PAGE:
I am aware that one of my brothers and one of my sisters have always believed that colour has adversely affected their lives but I have never accepted this. At school I went to classmates' birthday parties and they came to mine. In Aberdeen, when it was learned that we were going to the West Indies on a business/holiday trip both of our class teachers asked if they could look after us while our parents were away - not exactly an example of mixed race difficulties! And we were sufficiently in love with our country to commence making plans to return to England on September 4th 1939.
    My middle brother always resented the fact that his colour led to ill-treatment in the army - the same army which sent me to Sandhurst. He was also held back, later, in his career with an Insurance Company which promoted to the position of National Training Director!
    My own opinion was that if I failed to land a particular job, it was because I wasn't good enough - no sensible employer can afford not to employ the best. If I missed out on promotion - I should have worked harder. My brain, not my colour is what

  • Comment number 42.

    yes your right app-artist and dont forget brazil, big melting pot there but mass migration is still mainly into prodomantly white countries. The white race is in decline, look at world health council stats. Any white person who chooses to have mixed race children is inching their race that little bit closer to extinction, obviously people are free to do has they choose but i feel its my duty to point out the facts before they do so. Im not a racist or supremacist, i just dont like seeing a race being wiped out. Im sorry if ive touched a nerve somewhere with you but a good dose of the truth is sometimes hard to swallow.

  • Comment number 43.

    This comment was removed because the moderators found it broke the house rules. Explain.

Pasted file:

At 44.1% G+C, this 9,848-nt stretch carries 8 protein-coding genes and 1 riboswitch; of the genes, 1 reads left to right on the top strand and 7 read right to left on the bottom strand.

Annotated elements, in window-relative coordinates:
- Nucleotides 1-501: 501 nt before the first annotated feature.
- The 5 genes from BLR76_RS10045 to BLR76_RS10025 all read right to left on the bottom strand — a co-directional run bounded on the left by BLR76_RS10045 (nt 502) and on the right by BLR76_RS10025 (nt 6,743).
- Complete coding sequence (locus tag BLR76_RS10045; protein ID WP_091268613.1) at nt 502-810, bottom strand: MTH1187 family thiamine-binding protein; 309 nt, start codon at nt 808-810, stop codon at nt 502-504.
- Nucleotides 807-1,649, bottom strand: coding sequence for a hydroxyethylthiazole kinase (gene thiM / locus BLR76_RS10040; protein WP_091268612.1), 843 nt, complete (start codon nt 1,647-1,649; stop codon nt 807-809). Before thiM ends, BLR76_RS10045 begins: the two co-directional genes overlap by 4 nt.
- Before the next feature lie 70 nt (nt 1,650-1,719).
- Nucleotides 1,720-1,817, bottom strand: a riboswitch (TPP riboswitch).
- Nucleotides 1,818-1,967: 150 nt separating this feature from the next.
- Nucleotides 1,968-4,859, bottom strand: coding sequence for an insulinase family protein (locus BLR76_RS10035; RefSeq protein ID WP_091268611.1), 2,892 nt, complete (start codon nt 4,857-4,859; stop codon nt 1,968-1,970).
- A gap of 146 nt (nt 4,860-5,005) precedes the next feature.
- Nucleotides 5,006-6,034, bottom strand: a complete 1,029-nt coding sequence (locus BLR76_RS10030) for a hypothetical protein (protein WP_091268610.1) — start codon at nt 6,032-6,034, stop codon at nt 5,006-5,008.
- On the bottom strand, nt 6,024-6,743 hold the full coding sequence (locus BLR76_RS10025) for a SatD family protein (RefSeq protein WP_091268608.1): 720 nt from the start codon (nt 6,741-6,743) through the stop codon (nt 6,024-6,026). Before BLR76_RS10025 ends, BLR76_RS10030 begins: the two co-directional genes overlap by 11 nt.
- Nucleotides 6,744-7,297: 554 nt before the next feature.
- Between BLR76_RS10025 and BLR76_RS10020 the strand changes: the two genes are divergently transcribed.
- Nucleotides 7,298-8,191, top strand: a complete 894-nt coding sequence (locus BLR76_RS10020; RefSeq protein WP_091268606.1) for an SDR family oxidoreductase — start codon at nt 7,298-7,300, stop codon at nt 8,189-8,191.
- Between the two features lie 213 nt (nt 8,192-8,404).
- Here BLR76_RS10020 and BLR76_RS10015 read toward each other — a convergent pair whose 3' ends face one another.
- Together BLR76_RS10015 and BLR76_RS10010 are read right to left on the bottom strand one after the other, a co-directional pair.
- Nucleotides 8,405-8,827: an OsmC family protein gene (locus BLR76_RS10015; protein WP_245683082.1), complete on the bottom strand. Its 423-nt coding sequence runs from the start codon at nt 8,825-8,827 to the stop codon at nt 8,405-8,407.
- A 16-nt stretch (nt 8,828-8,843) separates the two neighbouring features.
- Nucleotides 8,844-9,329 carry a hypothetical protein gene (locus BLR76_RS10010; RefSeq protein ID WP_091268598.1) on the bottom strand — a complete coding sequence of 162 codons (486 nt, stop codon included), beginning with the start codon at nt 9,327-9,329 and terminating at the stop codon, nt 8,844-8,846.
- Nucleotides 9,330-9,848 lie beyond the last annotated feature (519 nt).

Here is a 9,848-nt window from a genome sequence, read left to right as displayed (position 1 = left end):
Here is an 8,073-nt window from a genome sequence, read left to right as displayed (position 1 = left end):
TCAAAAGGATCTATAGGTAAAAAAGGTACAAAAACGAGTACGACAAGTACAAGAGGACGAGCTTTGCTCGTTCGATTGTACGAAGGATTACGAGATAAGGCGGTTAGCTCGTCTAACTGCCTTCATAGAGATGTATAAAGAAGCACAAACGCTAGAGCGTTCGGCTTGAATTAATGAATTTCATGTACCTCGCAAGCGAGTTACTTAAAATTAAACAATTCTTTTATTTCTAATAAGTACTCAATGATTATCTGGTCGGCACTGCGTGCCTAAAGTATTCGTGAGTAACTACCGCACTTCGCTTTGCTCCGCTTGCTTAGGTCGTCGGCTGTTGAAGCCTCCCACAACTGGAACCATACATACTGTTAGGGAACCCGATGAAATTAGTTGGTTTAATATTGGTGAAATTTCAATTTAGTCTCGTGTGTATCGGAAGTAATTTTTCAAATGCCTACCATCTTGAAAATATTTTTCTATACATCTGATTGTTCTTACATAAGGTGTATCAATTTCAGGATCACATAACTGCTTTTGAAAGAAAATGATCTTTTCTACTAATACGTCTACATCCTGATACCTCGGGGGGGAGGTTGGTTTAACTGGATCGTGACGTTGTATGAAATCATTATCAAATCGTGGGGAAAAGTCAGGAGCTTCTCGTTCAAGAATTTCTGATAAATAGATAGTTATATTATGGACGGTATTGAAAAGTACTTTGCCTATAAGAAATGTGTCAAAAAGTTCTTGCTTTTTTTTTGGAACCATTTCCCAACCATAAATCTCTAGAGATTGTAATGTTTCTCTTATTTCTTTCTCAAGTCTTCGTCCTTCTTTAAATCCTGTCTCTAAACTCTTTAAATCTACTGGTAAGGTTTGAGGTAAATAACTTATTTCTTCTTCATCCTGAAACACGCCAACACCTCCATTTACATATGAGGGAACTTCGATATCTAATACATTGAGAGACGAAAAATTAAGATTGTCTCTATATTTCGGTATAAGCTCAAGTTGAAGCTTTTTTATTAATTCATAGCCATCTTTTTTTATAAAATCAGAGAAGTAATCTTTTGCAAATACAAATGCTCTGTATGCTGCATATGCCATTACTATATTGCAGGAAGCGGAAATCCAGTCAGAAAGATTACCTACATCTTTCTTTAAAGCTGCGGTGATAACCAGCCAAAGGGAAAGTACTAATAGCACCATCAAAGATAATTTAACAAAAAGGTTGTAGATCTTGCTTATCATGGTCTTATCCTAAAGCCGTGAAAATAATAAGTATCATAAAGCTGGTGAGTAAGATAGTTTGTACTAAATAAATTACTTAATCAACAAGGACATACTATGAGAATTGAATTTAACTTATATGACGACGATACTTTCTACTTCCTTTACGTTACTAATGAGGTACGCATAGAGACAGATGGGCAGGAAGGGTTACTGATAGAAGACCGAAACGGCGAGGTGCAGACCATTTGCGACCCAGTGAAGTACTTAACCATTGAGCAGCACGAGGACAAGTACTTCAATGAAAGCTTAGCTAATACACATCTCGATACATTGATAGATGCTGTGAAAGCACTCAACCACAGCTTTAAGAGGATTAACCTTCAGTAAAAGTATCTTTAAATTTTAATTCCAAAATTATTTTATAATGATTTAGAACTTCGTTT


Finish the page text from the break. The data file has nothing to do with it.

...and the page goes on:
• Comment number 44.

    The mixing of races is inevitable in the modern globalised world. I think that George Alagiah is great. Its true George's program says non ethnic European men are smart, generous, kind etc, etc. “People with dark skin look so handsome and healthy” they are“dashing” and that “An Arab is worth 20 white men”. Anyone who contradicts these facts is clearly mad.
    The non European sailors mentioned in the program came from countries where women had much greater rights than those in Britain. That is what the women in the program were celebrating. It is right that a true liberal would aim to spread the kind s of rights that women and gays have in the Sudan or Iran to poor old Britain. Only a racist would suggest that campaigning to change the culture in the Sudan and Iraq would be a better idea.
    I am sure that George's female Sri Lankan relatives have fantastic ranges of freedoms. They can wear what they like, or date anyone they please. Unlike Britain George's homeland of Sri Lanka welcome millions of immigrants of other racial groups who were mainly men coming into their country. This would cause no issues what so ever.
    Thank you BBC for showing me all these things.

  • Comment number 45.

    So we've had the facts about the increase of mixed race britains,what about the decline of white race britains.Come on bbc your always banging on about the extinction of tigers,pandas,red squirrels...these are variants of a species,theres plenty of other types of cat,bear and squirrel,so why do we want to protect them,i assume its because of their unique characteristics,so should'nt this be the same for human races,not so,apparently its racist to think this,baffling...So come on bbc,your always telling us how unbiased you are,give the nation the facts,or does go against your anti white agenda?

  • Comment number 46.

    Please BBC, consider making this series available on DVD. These are my experiences and I thought it was an excellent series - so little has been explored about our lives. This record of the mixed-race experience in a younger Britian must be remembered and I would like to show it to my children, and one day my grandchildren.